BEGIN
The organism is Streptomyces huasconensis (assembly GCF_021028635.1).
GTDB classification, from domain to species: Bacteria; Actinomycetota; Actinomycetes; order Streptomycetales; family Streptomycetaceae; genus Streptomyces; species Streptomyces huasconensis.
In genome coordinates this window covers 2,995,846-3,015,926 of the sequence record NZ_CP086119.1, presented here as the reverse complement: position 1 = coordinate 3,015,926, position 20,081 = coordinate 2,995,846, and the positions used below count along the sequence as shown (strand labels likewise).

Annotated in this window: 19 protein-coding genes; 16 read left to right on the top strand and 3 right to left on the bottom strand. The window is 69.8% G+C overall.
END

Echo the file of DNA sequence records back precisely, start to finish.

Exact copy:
The organism is Streptomyces huasconensis (assembly GCF_021028635.1).
GTDB classification, from domain to species: Bacteria; Actinomycetota; Actinomycetes; order Streptomycetales; family Streptomycetaceae; genus Streptomyces; species Streptomyces huasconensis.
In genome coordinates this window covers 2,995,846-3,015,926 of the sequence record NZ_CP086119.1, presented here as the reverse complement: position 1 = coordinate 3,015,926, position 20,081 = coordinate 2,995,846, and the positions used below count along the sequence as shown (strand labels likewise).

Annotated in this window: 19 protein-coding genes; 16 read left to right on the top strand and 3 right to left on the bottom strand. The window is 69.8% G+C overall.